48. 48. Experts in every field depend on rich and detailed structures of knowledge stored in their long term memory. Understanding deepens as structures of knowledge stored in long-term memory become increasingly complex Curriculum workshops autumn 18 Slide 48
  49. 49. Why is a focus on curriculum necessary? 1. Because knowledge allows comprehension, i.e. understanding 2. Because knowledge is generative (and thus sticky) 3. Because skills are dependent on relevant knowledge 4. Because knowledge empowers Curriculum workshops autumn 18 Slide 49
  50. 50. Connection of old knowledge to new knowledge Knowledge is generative (sticky)... Hooks/old learning Curriculum workshops autumn 18 Slide 50
  51. 51. Knowledge stored in long-term memory frees up space to think... ‘Because experts already know a great deal one might suppose they would learn very little when they look something up, whereas the novice, with so much to learn, would learn more... But in fact it’s the expert who learns more that is new, and learns it much faster… because the human mind is able to assimilate only three or four new items before further elements evaporate from working memory... Experts... need pay attention to only one or two novel features that can be easily integrated into their prior knowledge.’ Hirsch, Why Knowledge Matters (2016) Curriculum workshops autumn 18 Slide 51
  52. 52. Why is a focus on curriculum necessary? 1. Because knowledge allows comprehension, i.e. understanding 2. Because knowledge is generative (sticky) 3. Because skills are dependent on specific knowledge 4. Because knowledge empowers Curriculum workshops autumn 18 Slide 52
  53. 53. Skill: the capacity to perform Examples of desirable cognitive skills: analysis evaluation problem-solving creativity independence. Curriculum workshops autumn 18 Slide 53
  54. 54. Skills and knowledge: a false binary 54 Skills Knowledge Progress Progress ProgressSkill (capacity to perform) Knowledge
  55. 55. A treasure hunter was going to explore a cave up on a hill near a beach. He suspected there might be many paths inside the cave, so he was afraid he might get lost. Obviously, he did not have a map of the cave; all he had with him were some common items such as a torch and a bag. What could he do to make sure he did not get lost trying to get back out of the cave later? Willingham, D. T. (2007). Critical thinking. American Educator, 31(3), 8–19. Activity 6 Curriculum workshops autumn 18 Slide 55
  56. 56. 56 Activity 7
  57. 57. Things you may have considered… Perhaps your evaluation skills would actually pick you up some GCSE marks if you reasoned that:  I know light gates or motion sensors connected to data loggers would remove the error created by human reaction time would give a significantly more accurate value. And some might really be able to show off:  I know human reaction time is the most significant weakness. The percentage of uncertainty in measuring the distance is insignificant (0.4%), whereas the percentage of error in measuring the time is approximately 20%. Things you may have considered… Slide 57Curriculum workshops autumn 18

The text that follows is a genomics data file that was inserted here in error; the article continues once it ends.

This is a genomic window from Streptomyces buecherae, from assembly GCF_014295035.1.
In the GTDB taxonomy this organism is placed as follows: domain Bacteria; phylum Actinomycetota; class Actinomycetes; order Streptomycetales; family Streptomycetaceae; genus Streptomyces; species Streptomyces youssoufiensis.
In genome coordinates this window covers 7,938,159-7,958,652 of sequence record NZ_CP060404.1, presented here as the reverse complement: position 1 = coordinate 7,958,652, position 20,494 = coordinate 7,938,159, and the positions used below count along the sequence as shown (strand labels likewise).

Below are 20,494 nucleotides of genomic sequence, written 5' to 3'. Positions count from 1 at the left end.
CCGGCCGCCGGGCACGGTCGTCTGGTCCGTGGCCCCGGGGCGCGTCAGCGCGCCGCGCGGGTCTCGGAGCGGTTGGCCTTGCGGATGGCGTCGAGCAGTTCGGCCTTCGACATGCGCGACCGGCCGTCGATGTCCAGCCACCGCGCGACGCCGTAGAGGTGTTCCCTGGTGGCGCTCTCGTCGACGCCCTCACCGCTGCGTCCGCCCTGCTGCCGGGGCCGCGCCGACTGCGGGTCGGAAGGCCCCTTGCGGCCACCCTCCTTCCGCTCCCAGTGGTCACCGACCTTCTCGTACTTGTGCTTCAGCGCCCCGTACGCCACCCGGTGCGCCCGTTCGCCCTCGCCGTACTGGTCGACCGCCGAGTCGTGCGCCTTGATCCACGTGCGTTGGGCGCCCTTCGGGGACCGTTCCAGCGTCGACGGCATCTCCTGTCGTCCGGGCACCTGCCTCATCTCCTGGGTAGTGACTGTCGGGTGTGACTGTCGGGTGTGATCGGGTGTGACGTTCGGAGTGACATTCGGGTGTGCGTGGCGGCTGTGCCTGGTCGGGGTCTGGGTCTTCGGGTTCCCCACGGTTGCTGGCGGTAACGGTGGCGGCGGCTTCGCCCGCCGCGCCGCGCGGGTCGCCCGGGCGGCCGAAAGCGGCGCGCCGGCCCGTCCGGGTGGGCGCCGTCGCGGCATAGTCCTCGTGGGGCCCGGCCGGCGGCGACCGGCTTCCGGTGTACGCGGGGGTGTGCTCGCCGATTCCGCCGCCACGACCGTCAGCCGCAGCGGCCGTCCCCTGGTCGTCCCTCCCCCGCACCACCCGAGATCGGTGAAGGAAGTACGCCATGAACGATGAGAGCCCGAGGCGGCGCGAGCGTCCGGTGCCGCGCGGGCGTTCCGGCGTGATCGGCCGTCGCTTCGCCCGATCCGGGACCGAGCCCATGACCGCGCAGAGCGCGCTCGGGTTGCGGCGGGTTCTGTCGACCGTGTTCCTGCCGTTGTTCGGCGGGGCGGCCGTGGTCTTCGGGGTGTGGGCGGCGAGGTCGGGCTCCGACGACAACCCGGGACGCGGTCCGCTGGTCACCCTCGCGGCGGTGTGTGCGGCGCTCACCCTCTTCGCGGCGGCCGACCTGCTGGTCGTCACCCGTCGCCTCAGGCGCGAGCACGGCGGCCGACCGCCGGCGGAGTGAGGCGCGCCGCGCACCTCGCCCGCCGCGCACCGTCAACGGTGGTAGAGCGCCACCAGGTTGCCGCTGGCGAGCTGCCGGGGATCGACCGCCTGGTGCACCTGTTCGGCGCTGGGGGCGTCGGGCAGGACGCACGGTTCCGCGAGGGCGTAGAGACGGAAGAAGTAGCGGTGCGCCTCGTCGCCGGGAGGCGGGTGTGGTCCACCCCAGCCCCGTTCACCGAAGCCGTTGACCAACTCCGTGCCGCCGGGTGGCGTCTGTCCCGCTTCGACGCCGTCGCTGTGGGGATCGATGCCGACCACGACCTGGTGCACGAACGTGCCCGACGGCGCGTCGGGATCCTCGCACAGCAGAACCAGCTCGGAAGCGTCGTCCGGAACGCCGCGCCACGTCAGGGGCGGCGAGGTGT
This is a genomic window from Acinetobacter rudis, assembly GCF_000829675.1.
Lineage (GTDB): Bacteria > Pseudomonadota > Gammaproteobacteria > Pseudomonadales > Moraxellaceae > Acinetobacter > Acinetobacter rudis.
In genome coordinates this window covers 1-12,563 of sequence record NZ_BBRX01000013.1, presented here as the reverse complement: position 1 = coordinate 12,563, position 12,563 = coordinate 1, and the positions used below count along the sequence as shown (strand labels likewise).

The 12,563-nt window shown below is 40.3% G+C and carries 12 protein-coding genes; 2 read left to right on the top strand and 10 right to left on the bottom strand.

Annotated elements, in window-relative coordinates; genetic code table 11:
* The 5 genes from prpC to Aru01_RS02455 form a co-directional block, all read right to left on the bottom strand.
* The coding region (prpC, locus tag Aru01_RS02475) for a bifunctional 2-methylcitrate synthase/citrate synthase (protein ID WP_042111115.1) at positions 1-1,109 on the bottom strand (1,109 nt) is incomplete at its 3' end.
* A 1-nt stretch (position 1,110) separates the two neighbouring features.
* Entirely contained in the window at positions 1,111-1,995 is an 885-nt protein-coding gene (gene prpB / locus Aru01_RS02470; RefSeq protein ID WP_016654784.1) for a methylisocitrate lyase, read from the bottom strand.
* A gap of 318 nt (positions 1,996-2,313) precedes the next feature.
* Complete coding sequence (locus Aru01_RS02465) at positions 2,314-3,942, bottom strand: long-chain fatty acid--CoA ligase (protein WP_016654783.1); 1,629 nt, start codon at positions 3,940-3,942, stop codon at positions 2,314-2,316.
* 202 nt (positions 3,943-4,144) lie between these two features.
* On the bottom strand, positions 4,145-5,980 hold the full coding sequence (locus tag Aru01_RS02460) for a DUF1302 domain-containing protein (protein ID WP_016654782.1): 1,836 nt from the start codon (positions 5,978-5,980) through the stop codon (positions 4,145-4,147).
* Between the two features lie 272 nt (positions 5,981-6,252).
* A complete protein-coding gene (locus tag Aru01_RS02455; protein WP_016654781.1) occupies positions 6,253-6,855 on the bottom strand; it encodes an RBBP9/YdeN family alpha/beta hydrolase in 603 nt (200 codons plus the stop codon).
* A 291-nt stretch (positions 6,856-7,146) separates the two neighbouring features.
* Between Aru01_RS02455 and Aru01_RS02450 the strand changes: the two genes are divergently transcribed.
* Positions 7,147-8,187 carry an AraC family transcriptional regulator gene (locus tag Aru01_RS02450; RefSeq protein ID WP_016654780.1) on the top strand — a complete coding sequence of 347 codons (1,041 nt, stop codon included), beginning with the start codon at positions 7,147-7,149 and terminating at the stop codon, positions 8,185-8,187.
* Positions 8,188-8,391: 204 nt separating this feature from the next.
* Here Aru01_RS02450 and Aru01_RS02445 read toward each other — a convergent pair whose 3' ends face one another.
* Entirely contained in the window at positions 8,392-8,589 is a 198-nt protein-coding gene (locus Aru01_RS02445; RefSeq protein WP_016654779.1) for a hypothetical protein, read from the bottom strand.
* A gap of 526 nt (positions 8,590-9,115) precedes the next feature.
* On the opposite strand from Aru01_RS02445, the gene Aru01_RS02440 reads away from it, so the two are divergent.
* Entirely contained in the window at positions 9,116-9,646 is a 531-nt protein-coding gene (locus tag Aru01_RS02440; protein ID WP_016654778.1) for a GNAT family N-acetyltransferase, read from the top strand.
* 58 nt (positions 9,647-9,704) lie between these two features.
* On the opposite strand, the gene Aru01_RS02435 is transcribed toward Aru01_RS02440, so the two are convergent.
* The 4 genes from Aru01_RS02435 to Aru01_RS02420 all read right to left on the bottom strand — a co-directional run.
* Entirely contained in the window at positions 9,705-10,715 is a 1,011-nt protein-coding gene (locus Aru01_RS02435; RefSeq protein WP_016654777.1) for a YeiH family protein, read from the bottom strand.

58. 58. 58 Which is more important… the cake or the ingredients?
  59. 59. Experts in every field depend on rich and detailed structures of knowledge stored in their long term memory. Curriculum workshops autumn 18 Slide 59 Experts in every field depend on rich and detailed structures of knowledge stored in their long-term memory.
  60. 60. Skills are dependent on specific knowledge Since the 1940s we have known from researchers that human skills tend to be domain-specific and do not transfer readily from one domain to another. If people are very skilled in one area this won’t make them skilled in another area or domain. Willingham, D. T. (2007). ‘Critical thinking’. American Educator, 31(3), 8–19. Curriculum workshops autumn 18 Slide 60
  61. 61. Why is a focus on curriculum necessary? 1. Because knowledge allows comprehension, i.e. understanding 2. Because knowledge is generative (sticky) 3. Because skills are dependent on specific knowledge 4. Because knowledge empowers Curriculum workshops autumn 18 Slide 61
  62. 62. Social justice requires that we provide an education which gives the less privileged access to the knowledge they need to succeed. 62
  63. 63. is based on proactive thinking will be the product of clear consideration of the sequence of content necessary for children to make progress will provide children with the knowledge they need for subsequent learning – transferable knowledge builds deeper understanding and the capacity for skilful performance. Slide 63 In summary, a high-quality curriculum: Curriculum workshops autumn 18
  64. 64. Any questions? Curriculum workshops autumn 18 Slide 64
  65. 65. Ofsted on the web and on social media www.gov.uk/ofsted https://reports.ofsted.gov.uk www.linkedin.com/company/ofsted www.youtube.com/ofstednews www.slideshare.net/ofstednews www.twitter.com/ofstednews Curriculum workshops autumn 18 Slide 65

×